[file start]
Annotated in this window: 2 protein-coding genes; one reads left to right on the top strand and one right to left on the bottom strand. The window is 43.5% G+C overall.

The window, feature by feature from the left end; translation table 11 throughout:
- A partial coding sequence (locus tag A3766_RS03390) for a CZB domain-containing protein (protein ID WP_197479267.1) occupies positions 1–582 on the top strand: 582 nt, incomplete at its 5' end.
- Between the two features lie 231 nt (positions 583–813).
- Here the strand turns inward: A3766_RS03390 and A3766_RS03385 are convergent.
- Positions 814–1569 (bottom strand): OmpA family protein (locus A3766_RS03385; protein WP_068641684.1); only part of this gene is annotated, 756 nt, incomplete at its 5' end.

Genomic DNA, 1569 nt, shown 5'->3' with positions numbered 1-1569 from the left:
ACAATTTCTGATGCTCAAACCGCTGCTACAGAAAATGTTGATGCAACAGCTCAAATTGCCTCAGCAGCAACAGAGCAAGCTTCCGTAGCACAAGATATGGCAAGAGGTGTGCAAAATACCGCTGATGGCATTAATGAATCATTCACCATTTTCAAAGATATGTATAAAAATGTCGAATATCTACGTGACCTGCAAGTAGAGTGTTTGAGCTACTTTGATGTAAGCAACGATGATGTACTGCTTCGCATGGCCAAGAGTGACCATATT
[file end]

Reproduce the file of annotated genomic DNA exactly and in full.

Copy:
Annotated in this window: 2 protein-coding genes; one reads left to right on the top strand and one right to left on the bottom strand. The window is 43.5% G+C overall.

The window, feature by feature from the left end; translation table 11 throughout:
- A partial coding sequence (locus tag A3766_RS03390) for a CZB domain-containing protein (protein ID WP_197479267.1) occupies positions 1–582 on the top strand: 582 nt, incomplete at its 5' end.
- Between the two features lie 231 nt (positions 583–813).
- Here the strand turns inward: A3766_RS03390 and A3766_RS03385 are convergent.
- Positions 814–1569 (bottom strand): OmpA family protein (locus A3766_RS03385; protein WP_068641684.1); only part of this gene is annotated, 756 nt, incomplete at its 5' end.

Genomic DNA, 1569 nt, shown 5'->3' with positions numbered 1-1569 from the left:
ACAATTTCTGATGCTCAAACCGCTGCTACAGAAAATGTTGATGCAACAGCTCAAATTGCCTCAGCAGCAACAGAGCAAGCTTCCGTAGCACAAGATATGGCAAGAGGTGTGCAAAATACCGCTGATGGCATTAATGAATCATTCACCATTTTCAAAGATATGTATAAAAATGTCGAATATCTACGTGACCTGCAAGTAGAGTGTTTGAGCTACTTTGATGTAAGCAACGATGATGTACTGCTTCGCATGGCCAAGAGTGACCATATT